With the widespread adoption of employees working remotely, now more than ever, organizations must have the right technologies and identity policies in place to keep everyone protected. Achieving a zero trust security architecture should start with identity management, the technology at the heart of what zero trust is all about. Below are some of the critical elements to check off your list when getting started with zero trust.

Multi-factor authentication

In a zero trust world, the initial login is modified with additional layers to make it more secure. Authentication needs to be more sophisticated than in past eras. Two-step verification is a necessary first step but is no longer enough on its own. Organizations are moving to multi-factor authentication (MFA) practices. 

What is multi-factor authentication? According to Microsoft, multi-factor authentication is the process used when signing into accounts to prove you are who you say you are (authentication) with a username and password. The multi-factor part comes from when you sign into an account with a username and password; there is an additional factor checkpoint needed.

Additional factors could include biometrics (e.g., fingerprint, facial recognition), answering other security questions, inputting a unique code sent to you by email or text, or using an authenticator app such as the ones by Okta, Microsoft, or Duo.

Continuous Authentication

Continuous authentication is the backbone of zero trust security. When a person is authenticated on their first login, it’s just the first time. As the user continues to access data, there are constantly hooks and opportunities to authenticate them again and again. 

Imagine a security guard for an office building lets you in the front door when you show your ID. But then the security guard keeps popping up as you go about your business, saying, “Let’s recheck you — are you still who you say you are? Are you still on the same device, using the same browser… I’m just going to keep doing these checks because I don’t trust you.”

Authentication can’t be fragmented. This applies to on-premises, cloud(s), and — the most common — a hybrid of both. Each different place that a user enters shouldn’t be disconnected from the others. That’s where behavior profiling breaks down. If you have to keep figuring it out over and over again, at some point, it is going to be wrong in one of those places.


Policies are the ground rules that need to be applied across applications, platforms, and systems. It’s taking the coarse-grained rules at the cloud identity layer and making them more fine-grained (complex) inside the enterprise to extend across the on-premises level of a hybrid environment. More sophisticated policies than in the past are needed at that level to enable enforcement.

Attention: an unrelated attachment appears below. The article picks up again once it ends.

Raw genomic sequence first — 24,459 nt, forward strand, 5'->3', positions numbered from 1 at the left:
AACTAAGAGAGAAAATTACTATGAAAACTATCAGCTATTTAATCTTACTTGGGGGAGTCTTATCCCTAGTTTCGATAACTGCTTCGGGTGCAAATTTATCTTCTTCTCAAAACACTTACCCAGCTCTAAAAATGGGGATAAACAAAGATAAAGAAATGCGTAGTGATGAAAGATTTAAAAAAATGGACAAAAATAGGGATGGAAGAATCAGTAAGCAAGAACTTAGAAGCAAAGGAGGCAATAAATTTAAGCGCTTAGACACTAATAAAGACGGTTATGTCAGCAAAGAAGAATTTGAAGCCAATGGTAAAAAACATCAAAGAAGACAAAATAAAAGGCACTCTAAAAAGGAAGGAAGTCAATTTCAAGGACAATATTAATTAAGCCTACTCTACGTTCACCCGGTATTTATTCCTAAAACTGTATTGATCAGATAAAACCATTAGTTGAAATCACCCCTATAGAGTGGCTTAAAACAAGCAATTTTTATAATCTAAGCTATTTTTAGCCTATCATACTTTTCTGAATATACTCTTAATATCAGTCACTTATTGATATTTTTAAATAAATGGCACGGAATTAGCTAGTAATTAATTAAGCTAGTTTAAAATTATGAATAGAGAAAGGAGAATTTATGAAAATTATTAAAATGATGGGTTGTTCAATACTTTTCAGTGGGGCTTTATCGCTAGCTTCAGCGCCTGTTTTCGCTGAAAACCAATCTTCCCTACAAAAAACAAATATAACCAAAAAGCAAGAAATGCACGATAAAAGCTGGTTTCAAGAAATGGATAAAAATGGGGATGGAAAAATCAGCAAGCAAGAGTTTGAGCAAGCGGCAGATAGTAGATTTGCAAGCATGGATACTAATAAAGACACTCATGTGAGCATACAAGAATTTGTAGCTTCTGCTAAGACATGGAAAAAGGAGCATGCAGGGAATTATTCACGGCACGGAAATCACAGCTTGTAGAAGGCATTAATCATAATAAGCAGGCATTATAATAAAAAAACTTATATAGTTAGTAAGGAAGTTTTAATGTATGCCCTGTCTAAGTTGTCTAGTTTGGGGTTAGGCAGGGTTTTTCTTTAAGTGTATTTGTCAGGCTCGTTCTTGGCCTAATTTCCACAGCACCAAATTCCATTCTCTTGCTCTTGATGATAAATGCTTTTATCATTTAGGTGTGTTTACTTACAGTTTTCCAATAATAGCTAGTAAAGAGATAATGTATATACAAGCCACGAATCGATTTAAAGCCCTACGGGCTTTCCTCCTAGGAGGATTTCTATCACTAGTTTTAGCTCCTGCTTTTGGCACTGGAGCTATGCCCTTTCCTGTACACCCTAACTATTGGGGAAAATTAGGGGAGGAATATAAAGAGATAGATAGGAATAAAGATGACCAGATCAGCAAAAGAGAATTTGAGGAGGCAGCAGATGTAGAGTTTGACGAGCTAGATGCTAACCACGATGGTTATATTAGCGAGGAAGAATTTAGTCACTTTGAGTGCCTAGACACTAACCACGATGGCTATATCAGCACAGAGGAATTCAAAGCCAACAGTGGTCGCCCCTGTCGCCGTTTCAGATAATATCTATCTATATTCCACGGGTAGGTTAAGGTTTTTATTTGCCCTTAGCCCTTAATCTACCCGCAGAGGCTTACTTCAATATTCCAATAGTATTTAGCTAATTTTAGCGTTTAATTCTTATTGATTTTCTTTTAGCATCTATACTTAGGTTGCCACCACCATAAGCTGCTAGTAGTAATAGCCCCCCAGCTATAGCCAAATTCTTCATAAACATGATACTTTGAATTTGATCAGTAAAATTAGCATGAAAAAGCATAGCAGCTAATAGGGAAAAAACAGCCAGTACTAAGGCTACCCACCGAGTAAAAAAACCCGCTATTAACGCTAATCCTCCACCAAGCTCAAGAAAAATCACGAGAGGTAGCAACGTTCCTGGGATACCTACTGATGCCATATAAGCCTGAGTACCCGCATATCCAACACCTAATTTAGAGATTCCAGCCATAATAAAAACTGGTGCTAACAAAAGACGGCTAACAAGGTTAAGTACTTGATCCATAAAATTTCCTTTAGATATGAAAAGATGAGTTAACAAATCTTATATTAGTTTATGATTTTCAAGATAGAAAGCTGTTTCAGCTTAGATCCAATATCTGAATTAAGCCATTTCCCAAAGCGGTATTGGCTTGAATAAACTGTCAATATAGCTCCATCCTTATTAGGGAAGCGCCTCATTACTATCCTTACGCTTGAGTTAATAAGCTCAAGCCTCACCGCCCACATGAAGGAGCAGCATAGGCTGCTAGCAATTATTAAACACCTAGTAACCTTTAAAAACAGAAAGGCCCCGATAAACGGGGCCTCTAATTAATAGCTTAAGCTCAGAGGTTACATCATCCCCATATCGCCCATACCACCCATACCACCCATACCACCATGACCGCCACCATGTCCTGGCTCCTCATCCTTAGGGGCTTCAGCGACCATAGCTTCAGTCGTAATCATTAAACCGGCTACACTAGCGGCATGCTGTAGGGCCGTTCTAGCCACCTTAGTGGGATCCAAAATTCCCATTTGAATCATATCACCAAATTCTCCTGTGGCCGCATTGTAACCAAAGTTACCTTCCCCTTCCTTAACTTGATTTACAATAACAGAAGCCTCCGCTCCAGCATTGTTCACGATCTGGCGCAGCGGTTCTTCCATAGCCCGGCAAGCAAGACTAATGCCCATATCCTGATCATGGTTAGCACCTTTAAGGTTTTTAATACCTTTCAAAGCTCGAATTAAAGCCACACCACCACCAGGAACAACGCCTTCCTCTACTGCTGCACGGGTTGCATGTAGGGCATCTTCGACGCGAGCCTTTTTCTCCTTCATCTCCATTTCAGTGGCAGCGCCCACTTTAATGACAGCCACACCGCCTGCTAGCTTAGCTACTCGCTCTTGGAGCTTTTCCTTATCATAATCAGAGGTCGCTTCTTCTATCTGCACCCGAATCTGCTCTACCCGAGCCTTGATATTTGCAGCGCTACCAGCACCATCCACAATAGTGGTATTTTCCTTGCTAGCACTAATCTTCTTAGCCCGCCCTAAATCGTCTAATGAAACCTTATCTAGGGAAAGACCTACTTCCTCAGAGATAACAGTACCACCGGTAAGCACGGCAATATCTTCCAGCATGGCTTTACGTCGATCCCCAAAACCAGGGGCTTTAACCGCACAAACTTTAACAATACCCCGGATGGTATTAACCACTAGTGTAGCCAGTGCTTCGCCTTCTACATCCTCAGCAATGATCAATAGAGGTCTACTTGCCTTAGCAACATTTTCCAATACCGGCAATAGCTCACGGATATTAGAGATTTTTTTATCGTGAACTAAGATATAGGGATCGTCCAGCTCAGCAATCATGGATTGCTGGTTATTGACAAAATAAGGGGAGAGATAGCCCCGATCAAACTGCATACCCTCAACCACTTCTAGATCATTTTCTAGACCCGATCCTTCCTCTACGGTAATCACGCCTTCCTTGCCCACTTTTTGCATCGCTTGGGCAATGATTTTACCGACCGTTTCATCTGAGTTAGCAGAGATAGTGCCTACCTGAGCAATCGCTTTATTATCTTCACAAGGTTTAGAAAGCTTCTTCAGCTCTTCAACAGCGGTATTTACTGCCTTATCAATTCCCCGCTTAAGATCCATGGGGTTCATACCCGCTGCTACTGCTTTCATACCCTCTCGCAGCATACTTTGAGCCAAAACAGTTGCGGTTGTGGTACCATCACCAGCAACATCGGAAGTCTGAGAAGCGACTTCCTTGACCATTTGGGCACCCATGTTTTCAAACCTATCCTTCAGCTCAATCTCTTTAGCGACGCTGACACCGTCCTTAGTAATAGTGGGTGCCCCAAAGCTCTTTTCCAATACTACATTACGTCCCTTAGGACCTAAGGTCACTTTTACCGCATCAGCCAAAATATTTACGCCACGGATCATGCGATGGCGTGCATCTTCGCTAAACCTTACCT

Most SaaS platforms are fairly self-contained with really sophisticated internal security models. Once you get into the SaaS platform, they have really good ways to control access to parts of the app and the data and the things you can do inside the app. The apps on-premises are not as good at well-containing their authorization and security. 

Using Secure Hybrid Access through Strata’s Identity Orchestration for a zero trust security architecture

In hybrid and multi-cloud environments, it can be complicated to achieve a zero trust security architecture. Cloud systems haven’t adapted well to the on-premises world, while the on-premises identity systems can’t easily integrate with the cloud world. 

Is it better to take the on-prem system and adapt it to the cloud or take the cloud and adapt it to on-premises? Neither option is good. But the better choice is to migrate and adapt on-premises to the cloud to avoid taking a giant step backward. However, it really is the lesser of two evils because migrating legacy apps to the cloud involves rewriting the code of each app. 

The new systems we are adapting to inherently have things like threat intelligence or identity proofing because they assume zero trust. Technologies like Secure Hybrid Access help build a bridge between the old and new systems.

The Maverics Identity Orchestration Platform uses an abstraction layer called an identity fabric that comes in and encapsulates on-premises apps and makes them behave more like SaaS apps to enable Secure Hybrid Access.

To learn more about how Identity Orchestration can help you achieve a zero trust security model, watch the Maverics Platform overview video.

Identity orchestration allows you to avoid rewriting legacy apps to adapt to the cloud because it is no longer necessary. The apps can remain unchanged, and migration can happen quickly and easily and at a fraction of the cost of rewriting and rewiring. The platform integrates heterogeneous identity systems to unify policies, APIs, and sessions. 

When your legacy apps are behaving like your cloud apps, building a zero trust security architecture is possible. You can extend standards-based authentication from cloud identity systems to on-premises apps. The access policies support zero trust’s identity as the perimeter model.